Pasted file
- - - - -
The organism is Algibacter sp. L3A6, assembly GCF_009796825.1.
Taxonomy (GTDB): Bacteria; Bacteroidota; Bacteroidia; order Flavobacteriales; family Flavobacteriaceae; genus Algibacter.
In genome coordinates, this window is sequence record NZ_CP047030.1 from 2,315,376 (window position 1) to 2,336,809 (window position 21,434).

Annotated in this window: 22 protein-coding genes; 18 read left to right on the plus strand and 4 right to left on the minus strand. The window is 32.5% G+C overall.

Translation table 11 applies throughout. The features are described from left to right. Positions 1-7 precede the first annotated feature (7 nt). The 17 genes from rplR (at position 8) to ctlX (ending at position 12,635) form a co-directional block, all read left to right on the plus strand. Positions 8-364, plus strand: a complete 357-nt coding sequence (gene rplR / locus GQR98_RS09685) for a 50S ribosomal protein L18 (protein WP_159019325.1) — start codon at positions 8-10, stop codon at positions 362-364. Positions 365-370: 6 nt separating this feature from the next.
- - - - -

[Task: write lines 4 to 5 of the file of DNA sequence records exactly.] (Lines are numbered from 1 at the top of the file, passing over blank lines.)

Annotated in this window: 22 protein-coding genes; 18 read left to right on the plus strand and 4 right to left on the minus strand. The window is 32.5% G+C overall.

Translation table 11 applies throughout. The features are described from left to right. Positions 1-7 precede the first annotated feature (7 nt). The 17 genes from rplR (at position 8) to ctlX (ending at position 12,635) form a co-directional block, all read left to right on the plus strand. Positions 8-364, plus strand: a complete 357-nt coding sequence (gene rplR / locus GQR98_RS09685) for a 50S ribosomal protein L18 (protein WP_159019325.1) — start codon at positions 8-10, stop codon at positions 362-364. Positions 365-370: 6 nt separating this feature from the next.